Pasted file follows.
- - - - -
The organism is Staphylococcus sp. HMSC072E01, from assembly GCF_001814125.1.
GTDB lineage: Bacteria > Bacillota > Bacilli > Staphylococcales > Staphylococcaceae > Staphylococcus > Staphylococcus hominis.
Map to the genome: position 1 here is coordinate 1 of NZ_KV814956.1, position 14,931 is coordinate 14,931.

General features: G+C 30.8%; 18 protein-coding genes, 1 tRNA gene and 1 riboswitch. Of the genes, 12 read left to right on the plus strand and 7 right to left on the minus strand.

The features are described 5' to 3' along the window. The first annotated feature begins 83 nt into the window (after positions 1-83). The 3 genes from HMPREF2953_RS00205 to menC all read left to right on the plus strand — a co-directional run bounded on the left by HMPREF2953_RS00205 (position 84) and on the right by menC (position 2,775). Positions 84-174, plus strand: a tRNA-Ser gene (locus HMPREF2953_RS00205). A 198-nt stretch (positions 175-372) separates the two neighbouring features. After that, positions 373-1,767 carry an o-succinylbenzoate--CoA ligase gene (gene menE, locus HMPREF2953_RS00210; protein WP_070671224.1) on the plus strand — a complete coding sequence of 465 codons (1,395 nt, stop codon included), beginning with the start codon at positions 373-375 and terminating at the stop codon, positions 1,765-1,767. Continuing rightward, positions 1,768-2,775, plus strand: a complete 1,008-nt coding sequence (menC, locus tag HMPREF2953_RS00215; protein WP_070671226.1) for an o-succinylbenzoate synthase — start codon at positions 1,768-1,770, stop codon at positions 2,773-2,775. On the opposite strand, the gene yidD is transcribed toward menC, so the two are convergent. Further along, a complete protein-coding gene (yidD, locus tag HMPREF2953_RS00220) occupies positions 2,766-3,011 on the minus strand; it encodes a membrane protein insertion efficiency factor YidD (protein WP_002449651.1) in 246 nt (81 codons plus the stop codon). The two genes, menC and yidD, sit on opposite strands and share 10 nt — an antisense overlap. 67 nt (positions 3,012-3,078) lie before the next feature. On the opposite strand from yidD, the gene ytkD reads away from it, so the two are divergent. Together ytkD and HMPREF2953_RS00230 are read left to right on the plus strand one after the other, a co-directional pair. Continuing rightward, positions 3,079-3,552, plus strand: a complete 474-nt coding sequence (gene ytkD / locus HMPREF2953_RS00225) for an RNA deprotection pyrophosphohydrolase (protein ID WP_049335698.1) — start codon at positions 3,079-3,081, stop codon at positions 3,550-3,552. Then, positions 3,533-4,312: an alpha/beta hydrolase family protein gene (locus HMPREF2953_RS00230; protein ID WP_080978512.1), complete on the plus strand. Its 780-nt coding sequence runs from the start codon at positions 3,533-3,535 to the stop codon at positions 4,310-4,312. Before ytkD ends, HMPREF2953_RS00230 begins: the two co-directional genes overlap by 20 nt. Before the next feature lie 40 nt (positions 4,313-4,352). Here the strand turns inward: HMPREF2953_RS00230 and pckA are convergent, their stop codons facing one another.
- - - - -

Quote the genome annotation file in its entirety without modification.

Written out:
The organism is Staphylococcus sp. HMSC072E01, from assembly GCF_001814125.1.
GTDB lineage: Bacteria > Bacillota > Bacilli > Staphylococcales > Staphylococcaceae > Staphylococcus > Staphylococcus hominis.
Map to the genome: position 1 here is coordinate 1 of NZ_KV814956.1, position 14,931 is coordinate 14,931.

General features: G+C 30.8%; 18 protein-coding genes, 1 tRNA gene and 1 riboswitch. Of the genes, 12 read left to right on the plus strand and 7 right to left on the minus strand.

The features are described 5' to 3' along the window. The first annotated feature begins 83 nt into the window (after positions 1-83). The 3 genes from HMPREF2953_RS00205 to menC all read left to right on the plus strand — a co-directional run bounded on the left by HMPREF2953_RS00205 (position 84) and on the right by menC (position 2,775). Positions 84-174, plus strand: a tRNA-Ser gene (locus HMPREF2953_RS00205). A 198-nt stretch (positions 175-372) separates the two neighbouring features. After that, positions 373-1,767 carry an o-succinylbenzoate--CoA ligase gene (gene menE, locus HMPREF2953_RS00210; protein WP_070671224.1) on the plus strand — a complete coding sequence of 465 codons (1,395 nt, stop codon included), beginning with the start codon at positions 373-375 and terminating at the stop codon, positions 1,765-1,767. Continuing rightward, positions 1,768-2,775, plus strand: a complete 1,008-nt coding sequence (menC, locus tag HMPREF2953_RS00215; protein WP_070671226.1) for an o-succinylbenzoate synthase — start codon at positions 1,768-1,770, stop codon at positions 2,773-2,775. On the opposite strand, the gene yidD is transcribed toward menC, so the two are convergent. Further along, a complete protein-coding gene (yidD, locus tag HMPREF2953_RS00220) occupies positions 2,766-3,011 on the minus strand; it encodes a membrane protein insertion efficiency factor YidD (protein WP_002449651.1) in 246 nt (81 codons plus the stop codon). The two genes, menC and yidD, sit on opposite strands and share 10 nt — an antisense overlap. 67 nt (positions 3,012-3,078) lie before the next feature. On the opposite strand from yidD, the gene ytkD reads away from it, so the two are divergent. Together ytkD and HMPREF2953_RS00230 are read left to right on the plus strand one after the other, a co-directional pair. Continuing rightward, positions 3,079-3,552, plus strand: a complete 474-nt coding sequence (gene ytkD / locus HMPREF2953_RS00225) for an RNA deprotection pyrophosphohydrolase (protein ID WP_049335698.1) — start codon at positions 3,079-3,081, stop codon at positions 3,550-3,552. Then, positions 3,533-4,312: an alpha/beta hydrolase family protein gene (locus HMPREF2953_RS00230; protein ID WP_080978512.1), complete on the plus strand. Its 780-nt coding sequence runs from the start codon at positions 3,533-3,535 to the stop codon at positions 4,310-4,312. Before ytkD ends, HMPREF2953_RS00230 begins: the two co-directional genes overlap by 20 nt. Before the next feature lie 40 nt (positions 4,313-4,352). Here the strand turns inward: HMPREF2953_RS00230 and pckA are convergent, their stop codons facing one another.